As utilities incur third-party damages out in the field, every piece of evidence compiled during the investigation is important to the future recovery of repair costs on that damage. However, a solid photo set, meticulously compiled with a well-thought-out approach is going to be the most critical component, and the sharpest tool you have in protecting your assets through the claims process.
The onus lies squarely with the damaged utility to prove liability with hard evidence. A photo set that utilizes proper elements within will make all the difference in your conversations to recover on a damage claim. If you follow these basic steps to help tell the story when developing a photo set post-damage, the conversation with the liable party will be made much easier.
Assess the damage site prior to taking any photos. While too few is not great, taking photos of everything you see from the time you arrive on site is unfocused and will not allow you to tell a clear story. Take the time to speak to everyone involved and walk the site. Develop the story of what took place and plan your photo approach. Keep in mind that every photo you capture is usable in court.
Always use a hit kit and white paint to highlight the locate marks present and their relationship to the damage point. A handful of “mark” and “damage” pylons along with an oversized ruler made for photos should always be set up to guide the viewer through the photos in terms of locate marks being present and whether they are within the state’s tolerance zone. White marking paint should also be used to circle utility marks on the ground to make them stand out better in the photos. It may be helpful to carry a gallon jug of water for those sites that involve asphalt covered in dirt or dried mud. Some water splashed on the marks will help them pop in your photos, especially on a bright day.
Other tools that are useful in an open excavation are 48” driveway snow poles and a 100’ roll of string with stakes on each end. A pair of the former can be inserted down into the hole six inches apart and the damage or mark pylon placed directly on top of the poles, so the pylon remains visible above the hole and secured. The latter can assist in recreating the continuation of locate marks across an open excavation from each side where they still exist.
Once you have your hit kit and site tools set up, start wide and come from outside of the immediate damage area. Make your way in toward the damage point. Be mindful of where the sun is so you can avoid shadows invading your shots. Find a starting point that includes a unique landscape or identifiable item for that site and take another photo every 10-20 yards as you move toward the damage point, keeping a portion of what was in your last shot in each new shot. This will help the viewer connect the photos. You should also be prepared to flatten the shot a bit by crouching down as needed. The angle of your shot can be critical and shots that always face at a sharp angle toward the ground are generally not the best quality shots.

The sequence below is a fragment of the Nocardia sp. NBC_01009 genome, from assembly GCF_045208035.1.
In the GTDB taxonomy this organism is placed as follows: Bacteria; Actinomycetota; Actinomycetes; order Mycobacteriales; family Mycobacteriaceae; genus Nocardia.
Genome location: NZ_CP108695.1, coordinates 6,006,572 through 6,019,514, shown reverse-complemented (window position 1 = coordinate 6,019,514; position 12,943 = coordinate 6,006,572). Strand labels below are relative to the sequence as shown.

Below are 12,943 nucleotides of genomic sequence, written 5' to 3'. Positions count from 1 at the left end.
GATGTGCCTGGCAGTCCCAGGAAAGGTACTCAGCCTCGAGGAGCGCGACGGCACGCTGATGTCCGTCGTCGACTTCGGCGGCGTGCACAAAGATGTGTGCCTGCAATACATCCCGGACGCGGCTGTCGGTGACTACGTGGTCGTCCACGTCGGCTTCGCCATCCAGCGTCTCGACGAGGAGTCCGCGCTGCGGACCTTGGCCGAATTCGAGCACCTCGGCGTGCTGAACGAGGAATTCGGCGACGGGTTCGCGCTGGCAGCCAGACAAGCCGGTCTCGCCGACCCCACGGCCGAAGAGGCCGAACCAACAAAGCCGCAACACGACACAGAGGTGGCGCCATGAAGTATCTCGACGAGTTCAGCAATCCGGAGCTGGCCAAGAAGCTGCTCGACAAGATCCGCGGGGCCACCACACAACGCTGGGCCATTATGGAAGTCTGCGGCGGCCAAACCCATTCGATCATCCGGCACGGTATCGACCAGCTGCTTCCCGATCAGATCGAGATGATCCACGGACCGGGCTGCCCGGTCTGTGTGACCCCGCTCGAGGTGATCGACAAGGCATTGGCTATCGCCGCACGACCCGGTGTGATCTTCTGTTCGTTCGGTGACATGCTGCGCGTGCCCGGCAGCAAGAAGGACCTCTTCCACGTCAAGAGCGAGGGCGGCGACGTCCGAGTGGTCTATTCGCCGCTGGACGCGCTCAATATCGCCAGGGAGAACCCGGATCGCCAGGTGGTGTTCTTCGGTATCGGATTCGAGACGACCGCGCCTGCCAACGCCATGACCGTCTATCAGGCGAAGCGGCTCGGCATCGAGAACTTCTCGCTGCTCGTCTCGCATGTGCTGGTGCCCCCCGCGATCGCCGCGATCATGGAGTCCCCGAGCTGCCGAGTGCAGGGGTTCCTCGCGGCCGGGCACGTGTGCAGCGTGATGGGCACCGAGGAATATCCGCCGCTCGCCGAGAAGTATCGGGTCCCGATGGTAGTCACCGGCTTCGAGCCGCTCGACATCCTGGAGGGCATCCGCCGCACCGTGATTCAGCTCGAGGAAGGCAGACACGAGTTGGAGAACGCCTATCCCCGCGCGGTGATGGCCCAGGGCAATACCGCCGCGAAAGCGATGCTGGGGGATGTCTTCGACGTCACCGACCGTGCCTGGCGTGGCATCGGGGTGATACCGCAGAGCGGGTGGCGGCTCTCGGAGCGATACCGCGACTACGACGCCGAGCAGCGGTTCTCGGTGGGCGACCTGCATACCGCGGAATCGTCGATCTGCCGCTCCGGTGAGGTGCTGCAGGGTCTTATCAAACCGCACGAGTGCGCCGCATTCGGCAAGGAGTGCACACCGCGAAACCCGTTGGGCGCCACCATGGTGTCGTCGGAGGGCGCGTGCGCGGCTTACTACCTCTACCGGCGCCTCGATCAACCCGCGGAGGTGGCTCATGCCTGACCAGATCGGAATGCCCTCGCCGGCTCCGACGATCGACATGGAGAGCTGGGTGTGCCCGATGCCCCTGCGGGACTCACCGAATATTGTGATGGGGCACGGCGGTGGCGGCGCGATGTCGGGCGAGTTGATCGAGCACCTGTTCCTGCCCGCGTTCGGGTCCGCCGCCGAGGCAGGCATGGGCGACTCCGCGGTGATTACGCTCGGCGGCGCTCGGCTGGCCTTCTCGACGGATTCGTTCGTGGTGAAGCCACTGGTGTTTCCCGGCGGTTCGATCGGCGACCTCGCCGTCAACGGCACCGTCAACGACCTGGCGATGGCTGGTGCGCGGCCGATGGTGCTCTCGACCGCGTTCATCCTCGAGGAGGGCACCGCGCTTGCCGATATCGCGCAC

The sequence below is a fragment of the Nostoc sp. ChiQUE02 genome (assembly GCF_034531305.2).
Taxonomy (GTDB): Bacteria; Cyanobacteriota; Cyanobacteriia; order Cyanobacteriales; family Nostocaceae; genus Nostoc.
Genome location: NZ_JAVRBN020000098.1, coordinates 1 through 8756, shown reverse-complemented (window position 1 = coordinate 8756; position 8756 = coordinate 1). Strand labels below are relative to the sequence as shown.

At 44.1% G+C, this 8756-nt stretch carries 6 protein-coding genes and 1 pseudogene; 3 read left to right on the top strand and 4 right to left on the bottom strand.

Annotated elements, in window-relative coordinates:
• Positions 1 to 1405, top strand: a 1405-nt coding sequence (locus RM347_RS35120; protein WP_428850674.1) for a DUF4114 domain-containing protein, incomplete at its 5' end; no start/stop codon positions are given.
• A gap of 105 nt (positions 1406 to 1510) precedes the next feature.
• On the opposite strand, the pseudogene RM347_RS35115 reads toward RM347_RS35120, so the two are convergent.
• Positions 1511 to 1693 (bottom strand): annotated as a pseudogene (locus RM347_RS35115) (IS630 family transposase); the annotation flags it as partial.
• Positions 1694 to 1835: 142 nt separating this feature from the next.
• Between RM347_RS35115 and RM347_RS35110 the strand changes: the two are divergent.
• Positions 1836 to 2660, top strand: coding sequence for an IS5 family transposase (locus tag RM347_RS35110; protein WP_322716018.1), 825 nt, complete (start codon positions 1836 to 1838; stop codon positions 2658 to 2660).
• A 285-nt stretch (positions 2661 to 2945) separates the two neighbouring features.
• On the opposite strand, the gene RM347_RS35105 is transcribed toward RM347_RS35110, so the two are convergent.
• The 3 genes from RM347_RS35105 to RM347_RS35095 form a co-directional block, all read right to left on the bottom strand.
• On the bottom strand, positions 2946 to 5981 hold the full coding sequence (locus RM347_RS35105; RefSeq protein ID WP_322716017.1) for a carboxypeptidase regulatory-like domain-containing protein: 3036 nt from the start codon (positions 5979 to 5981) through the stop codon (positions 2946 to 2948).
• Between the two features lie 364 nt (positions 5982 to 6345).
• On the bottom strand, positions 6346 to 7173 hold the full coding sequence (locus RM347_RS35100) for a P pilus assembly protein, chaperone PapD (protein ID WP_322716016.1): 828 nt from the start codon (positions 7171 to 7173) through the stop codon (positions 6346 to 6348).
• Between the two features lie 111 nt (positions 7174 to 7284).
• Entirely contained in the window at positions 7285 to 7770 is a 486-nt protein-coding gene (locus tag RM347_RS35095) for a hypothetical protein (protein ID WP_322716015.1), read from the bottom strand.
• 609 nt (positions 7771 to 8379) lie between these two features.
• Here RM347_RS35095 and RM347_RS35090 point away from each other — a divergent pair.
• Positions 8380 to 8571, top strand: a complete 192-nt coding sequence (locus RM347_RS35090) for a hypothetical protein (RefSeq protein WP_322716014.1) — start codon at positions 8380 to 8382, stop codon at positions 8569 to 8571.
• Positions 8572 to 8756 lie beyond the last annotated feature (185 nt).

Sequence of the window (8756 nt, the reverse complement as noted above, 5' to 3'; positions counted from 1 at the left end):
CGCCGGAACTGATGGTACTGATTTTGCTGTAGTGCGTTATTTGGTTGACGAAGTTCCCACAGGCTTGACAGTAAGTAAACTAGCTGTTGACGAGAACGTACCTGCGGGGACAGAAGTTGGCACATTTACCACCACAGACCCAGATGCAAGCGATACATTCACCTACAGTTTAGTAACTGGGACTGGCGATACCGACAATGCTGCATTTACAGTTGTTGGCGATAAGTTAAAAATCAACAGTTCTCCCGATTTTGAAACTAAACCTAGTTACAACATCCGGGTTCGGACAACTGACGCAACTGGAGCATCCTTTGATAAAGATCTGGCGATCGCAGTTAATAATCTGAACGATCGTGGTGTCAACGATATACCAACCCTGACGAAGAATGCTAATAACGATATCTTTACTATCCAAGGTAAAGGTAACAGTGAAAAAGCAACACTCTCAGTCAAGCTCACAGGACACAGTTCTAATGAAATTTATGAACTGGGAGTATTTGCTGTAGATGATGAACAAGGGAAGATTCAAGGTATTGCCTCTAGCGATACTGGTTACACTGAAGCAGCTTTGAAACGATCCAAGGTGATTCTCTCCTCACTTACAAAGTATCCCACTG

As you approach the damage point, you should feel good about taking that final shot knowing you have told the story with every shot leading up to that point. Some sites may require the above approach to be followed from two different directions coming in toward the damage, or some follow a “clock approach”, coming at it from all sides. Whatever your approach, be thoughtful and focused, keep the viewer in mind. Ask yourself if it will tell them the story without words to go along with it.
For added protection to your claim, the ability to capture photos of workers or equipment used by the liable party at the time of the damage eliminates an important element of deniability on their end, and every shot taken should have the date and time stamp visible on the photo itself to ensure everyone in the conversation is aware of exactly when the photos took place.
Assess the situation, visualize your approach, set up the scene, and carefully craft a focused set of photos on your damage site that captures all details and eliminates all doubt of what took place, and you will have your most important evidence intact to protect your utility on the back end of a third-party damage.
Troy Hoffman oversees the national damage investigation and recovery division for PRG. He has more than a decade of outside plant damage specific experience, including several years as a damage investigator in the field. He can be reached at email@example.com.
1 thought on “Picture Perfect”
I agree with the recommendations in the article and only affere the following supplemental suggestions:
1) a small dry erase board (maybe 1 ft x 1 ft) is handy for making explanatory notes to set in the frame of the picture. Example notes could include “looking west from 10 ft N. of gas meter” or “detail of damage to auger”. Handwritten notes are great in a notebook, but nothing beats documentation in the photo itself.
2) The enlarged distance marker is a great idea for pictures of the overall scene, but remember to include a ruler or tape measure in pictures to capture the scale of photos showing detail of features having small dimensions/distances.
3) portable lighting, even if just a good quality flashlight can be useful in generating low angle light to highlight peaks and valleys on surface features that become less visible when ambient light is directly overhead. Examples include gouge marks on pipe.